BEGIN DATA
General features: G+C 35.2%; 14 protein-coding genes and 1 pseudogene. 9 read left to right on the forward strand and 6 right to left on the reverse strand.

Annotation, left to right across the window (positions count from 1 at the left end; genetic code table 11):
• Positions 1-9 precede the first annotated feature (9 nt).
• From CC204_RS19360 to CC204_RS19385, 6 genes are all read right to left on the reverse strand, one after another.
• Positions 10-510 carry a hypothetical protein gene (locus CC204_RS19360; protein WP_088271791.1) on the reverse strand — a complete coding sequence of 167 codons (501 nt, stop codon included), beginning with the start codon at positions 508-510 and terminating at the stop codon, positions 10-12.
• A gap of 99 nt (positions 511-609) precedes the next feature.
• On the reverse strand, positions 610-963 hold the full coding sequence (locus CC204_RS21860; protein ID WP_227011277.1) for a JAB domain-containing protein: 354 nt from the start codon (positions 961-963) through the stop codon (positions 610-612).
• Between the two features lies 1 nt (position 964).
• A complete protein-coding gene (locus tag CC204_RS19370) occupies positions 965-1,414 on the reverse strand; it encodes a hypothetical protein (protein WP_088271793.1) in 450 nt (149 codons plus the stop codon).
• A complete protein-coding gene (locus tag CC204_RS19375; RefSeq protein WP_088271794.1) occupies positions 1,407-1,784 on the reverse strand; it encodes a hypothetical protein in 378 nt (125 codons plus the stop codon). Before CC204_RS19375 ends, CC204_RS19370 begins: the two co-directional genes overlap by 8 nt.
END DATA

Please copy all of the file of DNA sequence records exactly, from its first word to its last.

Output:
General features: G+C 35.2%; 14 protein-coding genes and 1 pseudogene. 9 read left to right on the forward strand and 6 right to left on the reverse strand.

Annotation, left to right across the window (positions count from 1 at the left end; genetic code table 11):
• Positions 1-9 precede the first annotated feature (9 nt).
• From CC204_RS19360 to CC204_RS19385, 6 genes are all read right to left on the reverse strand, one after another.
• Positions 10-510 carry a hypothetical protein gene (locus CC204_RS19360; protein WP_088271791.1) on the reverse strand — a complete coding sequence of 167 codons (501 nt, stop codon included), beginning with the start codon at positions 508-510 and terminating at the stop codon, positions 10-12.
• A gap of 99 nt (positions 511-609) precedes the next feature.
• On the reverse strand, positions 610-963 hold the full coding sequence (locus CC204_RS21860; protein ID WP_227011277.1) for a JAB domain-containing protein: 354 nt from the start codon (positions 961-963) through the stop codon (positions 610-612).
• Between the two features lies 1 nt (position 964).
• A complete protein-coding gene (locus tag CC204_RS19370) occupies positions 965-1,414 on the reverse strand; it encodes a hypothetical protein (protein WP_088271793.1) in 450 nt (149 codons plus the stop codon).
• A complete protein-coding gene (locus tag CC204_RS19375; RefSeq protein WP_088271794.1) occupies positions 1,407-1,784 on the reverse strand; it encodes a hypothetical protein in 378 nt (125 codons plus the stop codon). Before CC204_RS19375 ends, CC204_RS19370 begins: the two co-directional genes overlap by 8 nt.